No going back: The US-China trade war is going global

The impact of the US-China trade spat is no longer limited to just the two countries.

The Trump administration's latest move – seeking to limit access to American suppliers for the Chinese telecom manufacturer Huawei – may force many businesses worldwide to reconsider their own dependence on supply chains that go through China, and consumers their reliance on Chinese phones.

No matter how the trade stoush is resolved, there is little chance of returning back to how things were. Credit:AP

The more they try to insulate themselves from similar future actions, the more global this trade conflict will become and the greater the likelihood it will end up re-aligning global economic relationships.

It remains an open question whether the dueling tariffs will be a permanent feature of a more fragmented and protectionist global system or, instead, just part of a journey to still-free but fairer trade. What's clear already is that there's limited likelihood of going back to the way things were.

The initial set of restrictions imposed by Washington on Beijing showed that China cannot take for granted unfettered access to US markets to sell its goods and services; nor could it continue to easily force American companies doing business in China to transfer their technological knowhow. The most recent restrictions send a broader message to companies and households worldwide – that this tit-for-tat process affects far more than Chinese access to the US and US access to China.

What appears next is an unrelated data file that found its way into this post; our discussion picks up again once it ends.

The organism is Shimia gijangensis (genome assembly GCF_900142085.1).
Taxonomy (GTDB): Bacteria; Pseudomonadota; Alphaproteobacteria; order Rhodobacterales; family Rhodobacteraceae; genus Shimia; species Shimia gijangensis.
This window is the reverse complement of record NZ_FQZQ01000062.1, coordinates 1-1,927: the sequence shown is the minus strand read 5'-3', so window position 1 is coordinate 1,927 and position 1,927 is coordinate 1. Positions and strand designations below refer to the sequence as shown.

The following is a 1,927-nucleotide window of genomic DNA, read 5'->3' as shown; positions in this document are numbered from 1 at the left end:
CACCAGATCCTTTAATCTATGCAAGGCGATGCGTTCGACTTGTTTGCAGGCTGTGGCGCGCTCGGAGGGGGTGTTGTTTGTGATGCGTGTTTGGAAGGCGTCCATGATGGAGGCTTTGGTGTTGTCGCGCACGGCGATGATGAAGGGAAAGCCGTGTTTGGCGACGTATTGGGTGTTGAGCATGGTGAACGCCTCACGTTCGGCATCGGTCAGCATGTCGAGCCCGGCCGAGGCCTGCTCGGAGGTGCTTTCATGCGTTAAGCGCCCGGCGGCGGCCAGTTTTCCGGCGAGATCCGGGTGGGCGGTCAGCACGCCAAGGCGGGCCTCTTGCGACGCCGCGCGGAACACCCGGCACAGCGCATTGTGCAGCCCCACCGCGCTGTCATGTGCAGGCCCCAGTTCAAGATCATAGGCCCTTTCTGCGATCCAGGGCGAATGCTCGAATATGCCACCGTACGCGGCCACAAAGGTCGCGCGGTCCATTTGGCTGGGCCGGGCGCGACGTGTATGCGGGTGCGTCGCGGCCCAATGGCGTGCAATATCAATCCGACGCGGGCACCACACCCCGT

By placing a big question mark over the ability of Chinese companies to remain up to date on US-sourced technologies that are key to full functionality, the latest US announcements risk dampening the sale of Chinese goods and services worldwide. (And all the more reason, as I argued last week, for Beijing to resist its bad habits that tend to surface under stress.)

Markets around the world have been shaken by the ongoing trade war.Credit:Rob Homer

In the face of higher uncertainty, it's not unusual for both consumers and producers to try to protect themselves from the variables in play, including through greater diversification. In the current circumstances, that means companies moving supply chains away from China and consumers opting for products whose functionality over time does not depend on close coordination between US and Chinese firms.

Initially, consumers and producers might have been unpleasantly surprised by operational concerns raised by the Huawei restrictions, but now they're likely to be more skeptical and risk averse. This is particularly true because the world is realising that the current trade tensions are a symptom not only of economic issues but also of national security concerns. With each measure and each retaliation, we are seeing the further weaponisation of economic and financial tools.

The deepening divide, coupled with the adjustments that producers and consumers will make after the Huawei restrictions, means that a short-term deal between the US and China – if reached – could not bring about a return to the status quo ante.

The best that China can realistically hope for at this stage is a series of ceasefires that avoid serious damage to its economic growth, financial stability and broader development process.


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